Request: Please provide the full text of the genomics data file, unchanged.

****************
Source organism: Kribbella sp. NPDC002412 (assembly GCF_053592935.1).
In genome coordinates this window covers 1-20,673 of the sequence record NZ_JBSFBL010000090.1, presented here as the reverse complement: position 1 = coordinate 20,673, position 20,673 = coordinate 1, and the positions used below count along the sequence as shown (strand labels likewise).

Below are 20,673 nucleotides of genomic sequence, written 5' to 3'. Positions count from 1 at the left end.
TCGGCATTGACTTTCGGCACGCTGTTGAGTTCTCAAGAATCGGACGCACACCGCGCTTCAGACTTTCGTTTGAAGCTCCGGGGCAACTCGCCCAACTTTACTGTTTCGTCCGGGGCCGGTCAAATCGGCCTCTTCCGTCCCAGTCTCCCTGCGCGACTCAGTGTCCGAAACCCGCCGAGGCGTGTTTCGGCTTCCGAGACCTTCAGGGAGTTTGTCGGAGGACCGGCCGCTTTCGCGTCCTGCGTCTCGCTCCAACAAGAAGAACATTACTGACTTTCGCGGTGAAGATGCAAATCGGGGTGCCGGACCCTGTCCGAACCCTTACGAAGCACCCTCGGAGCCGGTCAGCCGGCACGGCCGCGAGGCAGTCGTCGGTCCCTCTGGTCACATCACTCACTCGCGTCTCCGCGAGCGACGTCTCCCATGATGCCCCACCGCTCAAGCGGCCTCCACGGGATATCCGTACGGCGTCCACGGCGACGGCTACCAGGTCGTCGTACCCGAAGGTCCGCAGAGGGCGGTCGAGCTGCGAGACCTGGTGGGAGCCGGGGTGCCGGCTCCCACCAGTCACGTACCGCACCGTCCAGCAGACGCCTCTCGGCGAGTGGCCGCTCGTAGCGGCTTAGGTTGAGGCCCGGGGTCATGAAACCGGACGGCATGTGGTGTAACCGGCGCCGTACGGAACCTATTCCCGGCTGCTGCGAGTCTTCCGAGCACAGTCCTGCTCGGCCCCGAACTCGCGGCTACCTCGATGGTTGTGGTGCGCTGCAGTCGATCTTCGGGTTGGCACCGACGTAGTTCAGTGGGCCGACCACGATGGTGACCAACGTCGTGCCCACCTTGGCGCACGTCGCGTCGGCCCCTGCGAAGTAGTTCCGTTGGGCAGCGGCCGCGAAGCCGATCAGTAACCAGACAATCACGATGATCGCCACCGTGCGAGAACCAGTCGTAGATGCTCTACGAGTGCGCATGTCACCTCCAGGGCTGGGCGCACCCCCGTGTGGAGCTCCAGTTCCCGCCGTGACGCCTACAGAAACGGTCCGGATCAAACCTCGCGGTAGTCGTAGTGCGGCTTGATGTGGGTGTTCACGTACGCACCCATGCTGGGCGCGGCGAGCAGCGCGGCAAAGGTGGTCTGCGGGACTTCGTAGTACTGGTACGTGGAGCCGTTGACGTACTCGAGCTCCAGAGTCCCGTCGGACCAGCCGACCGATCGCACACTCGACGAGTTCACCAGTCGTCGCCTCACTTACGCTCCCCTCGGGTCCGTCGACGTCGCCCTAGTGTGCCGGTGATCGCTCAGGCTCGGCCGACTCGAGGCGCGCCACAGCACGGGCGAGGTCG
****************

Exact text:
Source organism: Kribbella sp. NPDC002412 (assembly GCF_053592935.1).
In genome coordinates this window covers 1-20,673 of the sequence record NZ_JBSFBL010000090.1, presented here as the reverse complement: position 1 = coordinate 20,673, position 20,673 = coordinate 1, and the positions used below count along the sequence as shown (strand labels likewise).

Below are 20,673 nucleotides of genomic sequence, written 5' to 3'. Positions count from 1 at the left end.
TCGGCATTGACTTTCGGCACGCTGTTGAGTTCTCAAGAATCGGACGCACACCGCGCTTCAGACTTTCGTTTGAAGCTCCGGGGCAACTCGCCCAACTTTACTGTTTCGTCCGGGGCCGGTCAAATCGGCCTCTTCCGTCCCAGTCTCCCTGCGCGACTCAGTGTCCGAAACCCGCCGAGGCGTGTTTCGGCTTCCGAGACCTTCAGGGAGTTTGTCGGAGGACCGGCCGCTTTCGCGTCCTGCGTCTCGCTCCAACAAGAAGAACATTACTGACTTTCGCGGTGAAGATGCAAATCGGGGTGCCGGACCCTGTCCGAACCCTTACGAAGCACCCTCGGAGCCGGTCAGCCGGCACGGCCGCGAGGCAGTCGTCGGTCCCTCTGGTCACATCACTCACTCGCGTCTCCGCGAGCGACGTCTCCCATGATGCCCCACCGCTCAAGCGGCCTCCACGGGATATCCGTACGGCGTCCACGGCGACGGCTACCAGGTCGTCGTACCCGAAGGTCCGCAGAGGGCGGTCGAGCTGCGAGACCTGGTGGGAGCCGGGGTGCCGGCTCCCACCAGTCACGTACCGCACCGTCCAGCAGACGCCTCTCGGCGAGTGGCCGCTCGTAGCGGCTTAGGTTGAGGCCCGGGGTCATGAAACCGGACGGCATGTGGTGTAACCGGCGCCGTACGGAACCTATTCCCGGCTGCTGCGAGTCTTCCGAGCACAGTCCTGCTCGGCCCCGAACTCGCGGCTACCTCGATGGTTGTGGTGCGCTGCAGTCGATCTTCGGGTTGGCACCGACGTAGTTCAGTGGGCCGACCACGATGGTGACCAACGTCGTGCCCACCTTGGCGCACGTCGCGTCGGCCCCTGCGAAGTAGTTCCGTTGGGCAGCGGCCGCGAAGCCGATCAGTAACCAGACAATCACGATGATCGCCACCGTGCGAGAACCAGTCGTAGATGCTCTACGAGTGCGCATGTCACCTCCAGGGCTGGGCGCACCCCCGTGTGGAGCTCCAGTTCCCGCCGTGACGCCTACAGAAACGGTCCGGATCAAACCTCGCGGTAGTCGTAGTGCGGCTTGATGTGGGTGTTCACGTACGCACCCATGCTGGGCGCGGCGAGCAGCGCGGCAAAGGTGGTCTGCGGGACTTCGTAGTACTGGTACGTGGAGCCGTTGACGTACTCGAGCTCCAGAGTCCCGTCGGACCAGCCGACCGATCGCACACTCGACGAGTTCACCAGTCGTCGCCTCACTTACGCTCCCCTCGGGTCCGTCGACGTCGCCCTAGTGTGCCGGTGATCGCTCAGGCTCGGCCGACTCGAGGCGCGCCACAGCACGGGCGAGGTCG